In an event billed as “Old School racing in the modern world”, the concept of the Speedway 10k is simple. You go there, bang out a fantastic new PB, and then go home happy afterwards. At least that’s the theory anyway.
The race organisers certainly do all they can to create the right environment for elite club runners to reach their full potential anyway, providing a fast, flat, two-lap course, with chip-timing, at an easily accessible venue.
The event is only open to men who can run a sub-35-minute 10k and women who can go sub-38, so the standard of the field is guaranteed to be high. There is also prize money up for grabs as well to encourage higher quality athletes to get involved.
This edition of the race featured an appearance from one of Bournemouth AC‘s fastest gunslingers in the shape of Rob Spencer. Rob has been in scintillating form of late, as he demonstrated when he posted a 24:47 in the EA 5-mile Virtual Road Relay in January.
Based on that performance it was pretty clear that he’d be in good shape to topple his current 10k PB of 31:35 which was set at Goodwood, in Chichester, back in February 2020.
Of course, the proof of the pudding would be doing it in an actual race though and at the Speedway 10k, he was going to get that chance to show what he’s made of.
Joining Rob in the race was fellow Bournemouth-based athlete Grant Sheldon. Grant is a pro triathlete, originally from Scotland but now spending most of his time down south.
He’s perhaps most famous in this neck of the woods for his jaw dropping 13:38 5k in the Virtual National Road Relay in April last year which was quickest time of all. Using the Cowell Drive loop by Littledown to record that, it caused quite a stir amongst the BAC squad when the news filtered through.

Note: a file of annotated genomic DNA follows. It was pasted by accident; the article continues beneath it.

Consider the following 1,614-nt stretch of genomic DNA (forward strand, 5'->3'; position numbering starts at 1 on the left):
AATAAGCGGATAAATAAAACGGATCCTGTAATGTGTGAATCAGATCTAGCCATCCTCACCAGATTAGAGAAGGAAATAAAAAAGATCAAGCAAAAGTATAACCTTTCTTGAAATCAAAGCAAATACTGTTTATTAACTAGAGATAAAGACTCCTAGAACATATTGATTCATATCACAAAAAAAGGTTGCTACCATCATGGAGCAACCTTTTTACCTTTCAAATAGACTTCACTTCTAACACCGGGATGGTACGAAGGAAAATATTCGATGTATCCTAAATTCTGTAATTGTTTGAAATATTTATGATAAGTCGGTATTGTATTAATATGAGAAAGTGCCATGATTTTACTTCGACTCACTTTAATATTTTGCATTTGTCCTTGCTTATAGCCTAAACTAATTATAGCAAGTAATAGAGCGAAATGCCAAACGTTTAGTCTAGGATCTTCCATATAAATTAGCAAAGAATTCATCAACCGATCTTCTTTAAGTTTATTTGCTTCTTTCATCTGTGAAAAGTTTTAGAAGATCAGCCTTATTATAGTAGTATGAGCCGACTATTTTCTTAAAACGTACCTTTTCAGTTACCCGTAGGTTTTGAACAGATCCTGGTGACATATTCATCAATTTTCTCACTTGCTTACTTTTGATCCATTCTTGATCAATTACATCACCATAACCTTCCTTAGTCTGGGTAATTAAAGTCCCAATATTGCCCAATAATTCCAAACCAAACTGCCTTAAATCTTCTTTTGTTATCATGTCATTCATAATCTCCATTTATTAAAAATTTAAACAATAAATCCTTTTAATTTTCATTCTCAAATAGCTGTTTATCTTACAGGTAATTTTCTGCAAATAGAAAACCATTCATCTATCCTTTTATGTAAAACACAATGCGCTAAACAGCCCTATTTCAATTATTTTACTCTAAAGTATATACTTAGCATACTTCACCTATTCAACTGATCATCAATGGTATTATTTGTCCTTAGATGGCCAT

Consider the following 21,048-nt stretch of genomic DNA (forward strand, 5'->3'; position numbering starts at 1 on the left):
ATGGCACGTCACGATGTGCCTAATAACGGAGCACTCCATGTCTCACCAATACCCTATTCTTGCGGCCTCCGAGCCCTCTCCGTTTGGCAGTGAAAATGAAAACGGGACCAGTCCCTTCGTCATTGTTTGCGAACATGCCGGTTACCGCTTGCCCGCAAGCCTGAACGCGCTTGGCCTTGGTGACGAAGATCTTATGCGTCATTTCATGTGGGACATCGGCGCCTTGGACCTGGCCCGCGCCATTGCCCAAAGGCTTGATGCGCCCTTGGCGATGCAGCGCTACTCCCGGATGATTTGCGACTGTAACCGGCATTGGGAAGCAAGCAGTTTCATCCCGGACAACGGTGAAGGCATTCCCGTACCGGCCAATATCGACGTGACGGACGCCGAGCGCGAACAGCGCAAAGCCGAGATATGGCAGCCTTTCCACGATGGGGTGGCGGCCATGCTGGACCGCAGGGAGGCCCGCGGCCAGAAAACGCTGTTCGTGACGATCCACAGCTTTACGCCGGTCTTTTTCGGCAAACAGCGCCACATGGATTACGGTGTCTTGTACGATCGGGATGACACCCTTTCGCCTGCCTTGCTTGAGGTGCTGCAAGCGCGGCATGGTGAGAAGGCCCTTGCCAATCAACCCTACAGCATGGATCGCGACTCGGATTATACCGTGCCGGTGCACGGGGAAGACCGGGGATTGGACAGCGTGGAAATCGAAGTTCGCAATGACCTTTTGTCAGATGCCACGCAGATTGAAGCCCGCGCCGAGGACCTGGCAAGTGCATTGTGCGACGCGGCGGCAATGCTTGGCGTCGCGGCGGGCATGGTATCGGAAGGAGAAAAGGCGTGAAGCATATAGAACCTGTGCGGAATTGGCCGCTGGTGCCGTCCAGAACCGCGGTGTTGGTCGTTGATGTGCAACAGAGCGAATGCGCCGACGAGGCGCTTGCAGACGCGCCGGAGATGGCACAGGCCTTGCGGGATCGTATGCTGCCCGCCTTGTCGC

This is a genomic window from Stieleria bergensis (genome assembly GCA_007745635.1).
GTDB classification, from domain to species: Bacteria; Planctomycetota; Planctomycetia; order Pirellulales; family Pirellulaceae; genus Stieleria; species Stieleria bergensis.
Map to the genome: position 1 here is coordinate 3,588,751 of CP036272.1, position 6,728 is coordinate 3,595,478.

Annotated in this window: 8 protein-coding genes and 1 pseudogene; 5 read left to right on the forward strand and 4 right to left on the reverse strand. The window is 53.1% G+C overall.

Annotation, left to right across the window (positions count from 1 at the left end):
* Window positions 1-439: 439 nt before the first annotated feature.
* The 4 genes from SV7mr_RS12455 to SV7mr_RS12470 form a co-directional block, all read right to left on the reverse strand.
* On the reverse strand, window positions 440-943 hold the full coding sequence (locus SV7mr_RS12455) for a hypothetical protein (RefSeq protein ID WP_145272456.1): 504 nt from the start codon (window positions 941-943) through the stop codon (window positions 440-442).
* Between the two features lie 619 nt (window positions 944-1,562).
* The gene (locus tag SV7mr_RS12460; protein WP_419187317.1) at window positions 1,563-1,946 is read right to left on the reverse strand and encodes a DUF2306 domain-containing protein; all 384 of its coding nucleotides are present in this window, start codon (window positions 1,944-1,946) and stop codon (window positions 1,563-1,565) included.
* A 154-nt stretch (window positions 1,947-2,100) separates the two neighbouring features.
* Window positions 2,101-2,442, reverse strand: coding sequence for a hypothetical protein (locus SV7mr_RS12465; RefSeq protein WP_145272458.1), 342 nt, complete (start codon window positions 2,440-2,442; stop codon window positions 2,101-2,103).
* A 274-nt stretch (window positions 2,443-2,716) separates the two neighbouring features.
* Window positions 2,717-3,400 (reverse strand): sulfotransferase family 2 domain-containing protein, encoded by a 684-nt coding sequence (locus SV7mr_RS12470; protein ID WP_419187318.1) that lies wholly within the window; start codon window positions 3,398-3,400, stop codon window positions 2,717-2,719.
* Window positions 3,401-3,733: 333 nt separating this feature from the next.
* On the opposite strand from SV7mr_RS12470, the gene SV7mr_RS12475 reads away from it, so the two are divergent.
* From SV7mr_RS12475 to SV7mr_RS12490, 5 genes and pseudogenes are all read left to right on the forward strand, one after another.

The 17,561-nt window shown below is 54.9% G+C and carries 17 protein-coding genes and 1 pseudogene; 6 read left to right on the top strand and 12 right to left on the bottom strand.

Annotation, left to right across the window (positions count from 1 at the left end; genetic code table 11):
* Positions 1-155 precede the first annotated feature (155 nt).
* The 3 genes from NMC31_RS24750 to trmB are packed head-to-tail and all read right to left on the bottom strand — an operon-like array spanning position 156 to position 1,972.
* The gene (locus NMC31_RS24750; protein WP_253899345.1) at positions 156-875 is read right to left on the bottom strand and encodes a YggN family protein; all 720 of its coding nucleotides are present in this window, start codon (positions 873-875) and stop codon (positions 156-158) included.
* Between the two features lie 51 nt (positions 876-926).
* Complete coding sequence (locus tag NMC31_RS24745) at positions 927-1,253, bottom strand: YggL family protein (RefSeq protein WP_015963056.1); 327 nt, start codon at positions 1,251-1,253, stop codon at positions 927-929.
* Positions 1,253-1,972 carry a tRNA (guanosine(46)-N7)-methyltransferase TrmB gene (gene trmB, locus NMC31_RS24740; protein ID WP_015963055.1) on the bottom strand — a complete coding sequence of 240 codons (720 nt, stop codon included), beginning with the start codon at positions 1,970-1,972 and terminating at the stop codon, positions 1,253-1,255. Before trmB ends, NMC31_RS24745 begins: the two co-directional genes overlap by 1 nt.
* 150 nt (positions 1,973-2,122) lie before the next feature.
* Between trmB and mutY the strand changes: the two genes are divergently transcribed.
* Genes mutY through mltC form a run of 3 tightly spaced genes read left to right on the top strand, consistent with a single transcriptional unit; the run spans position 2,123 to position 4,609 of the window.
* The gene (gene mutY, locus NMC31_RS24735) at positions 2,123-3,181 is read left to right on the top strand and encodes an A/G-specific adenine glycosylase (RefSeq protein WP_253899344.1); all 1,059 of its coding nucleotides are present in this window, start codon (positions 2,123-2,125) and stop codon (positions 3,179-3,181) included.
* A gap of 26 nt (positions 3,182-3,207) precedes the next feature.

Grant occasionally trains with Craig Palmer and some of the other Bournemouth AC members and has also expressed an interest in doing some coaching at the club. In fact, he’s already come along to a few of the Tuesday night sessions to work with top EA coach Tom Craggs.
Rob didn’t really have any specific expectations in terms of what sort of time he might be able to produce. He just wanted to give it an honest, hard effort to prove that his last few months of training have been working.
The runners were set off in a wave start system with each wave consisting of 30 athletes. Rob was in the second wave with the 31-minute-ish runners.
Sticking with the front group of runners in the wave, the pace was fast and ferocious, but Rob took it in his stride. Managing a 4:44 for the first mile, he followed that up with a 4:48 for the mile two.
At 4:59 and 4:53 for the third and fourth miles, Rob was still well under 5-minutes per mile. He kept it going well over the latter stages of the race to finish with a 5:03 and a 5:04 minute mile before completing the final 0.26 of a mile.
The end result was an astonishingly quick time of 30 minutes and 46 seconds. It was a huge PB for Rob, 49 seconds quicker than his previous best, and he was delighted with that.